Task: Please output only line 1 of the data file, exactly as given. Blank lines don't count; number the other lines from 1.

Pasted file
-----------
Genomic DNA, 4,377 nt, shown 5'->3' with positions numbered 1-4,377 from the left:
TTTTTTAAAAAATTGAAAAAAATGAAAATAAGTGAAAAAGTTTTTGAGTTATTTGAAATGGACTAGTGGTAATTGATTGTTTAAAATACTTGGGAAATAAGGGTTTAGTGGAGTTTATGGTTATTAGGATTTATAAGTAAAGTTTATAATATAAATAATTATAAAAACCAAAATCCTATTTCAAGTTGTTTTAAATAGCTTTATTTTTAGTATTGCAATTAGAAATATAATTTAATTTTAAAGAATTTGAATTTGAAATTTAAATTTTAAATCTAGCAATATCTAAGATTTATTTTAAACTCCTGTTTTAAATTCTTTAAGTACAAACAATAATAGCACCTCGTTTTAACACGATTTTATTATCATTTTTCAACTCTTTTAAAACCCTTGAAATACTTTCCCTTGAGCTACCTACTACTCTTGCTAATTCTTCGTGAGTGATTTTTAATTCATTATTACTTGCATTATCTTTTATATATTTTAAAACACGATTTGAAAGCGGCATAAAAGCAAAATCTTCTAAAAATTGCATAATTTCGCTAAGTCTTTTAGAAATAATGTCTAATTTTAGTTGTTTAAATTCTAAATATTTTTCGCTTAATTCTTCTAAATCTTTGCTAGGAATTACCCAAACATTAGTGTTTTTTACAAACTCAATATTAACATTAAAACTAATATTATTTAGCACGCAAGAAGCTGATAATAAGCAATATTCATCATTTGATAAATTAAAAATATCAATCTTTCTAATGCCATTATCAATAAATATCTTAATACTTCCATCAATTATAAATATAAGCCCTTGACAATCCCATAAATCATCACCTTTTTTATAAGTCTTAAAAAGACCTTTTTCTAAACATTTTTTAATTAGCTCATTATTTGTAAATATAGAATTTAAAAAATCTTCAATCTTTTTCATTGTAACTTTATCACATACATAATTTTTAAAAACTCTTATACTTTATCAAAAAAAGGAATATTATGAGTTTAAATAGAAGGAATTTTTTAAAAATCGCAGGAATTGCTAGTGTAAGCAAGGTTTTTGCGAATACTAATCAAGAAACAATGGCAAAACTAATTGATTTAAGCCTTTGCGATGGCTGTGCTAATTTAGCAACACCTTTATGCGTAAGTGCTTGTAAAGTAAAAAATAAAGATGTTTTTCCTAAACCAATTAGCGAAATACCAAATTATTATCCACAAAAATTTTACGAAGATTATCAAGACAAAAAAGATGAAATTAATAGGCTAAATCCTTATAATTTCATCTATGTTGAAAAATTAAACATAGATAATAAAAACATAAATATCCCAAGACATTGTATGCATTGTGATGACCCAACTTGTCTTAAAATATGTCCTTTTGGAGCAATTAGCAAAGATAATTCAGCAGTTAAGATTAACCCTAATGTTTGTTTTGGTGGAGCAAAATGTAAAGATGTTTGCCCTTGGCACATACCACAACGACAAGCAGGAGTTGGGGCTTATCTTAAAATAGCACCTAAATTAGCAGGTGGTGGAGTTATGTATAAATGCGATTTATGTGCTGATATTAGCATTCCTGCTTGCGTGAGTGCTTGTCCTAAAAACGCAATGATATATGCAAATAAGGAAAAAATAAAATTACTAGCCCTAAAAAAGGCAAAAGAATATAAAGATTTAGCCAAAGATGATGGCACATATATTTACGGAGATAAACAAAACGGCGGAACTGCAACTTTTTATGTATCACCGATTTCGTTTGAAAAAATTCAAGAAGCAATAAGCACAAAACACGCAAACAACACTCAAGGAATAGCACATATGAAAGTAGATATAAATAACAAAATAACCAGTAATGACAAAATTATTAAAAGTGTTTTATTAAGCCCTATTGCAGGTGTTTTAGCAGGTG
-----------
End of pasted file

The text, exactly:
Genomic DNA, 4,377 nt, shown 5'->3' with positions numbered 1-4,377 from the left: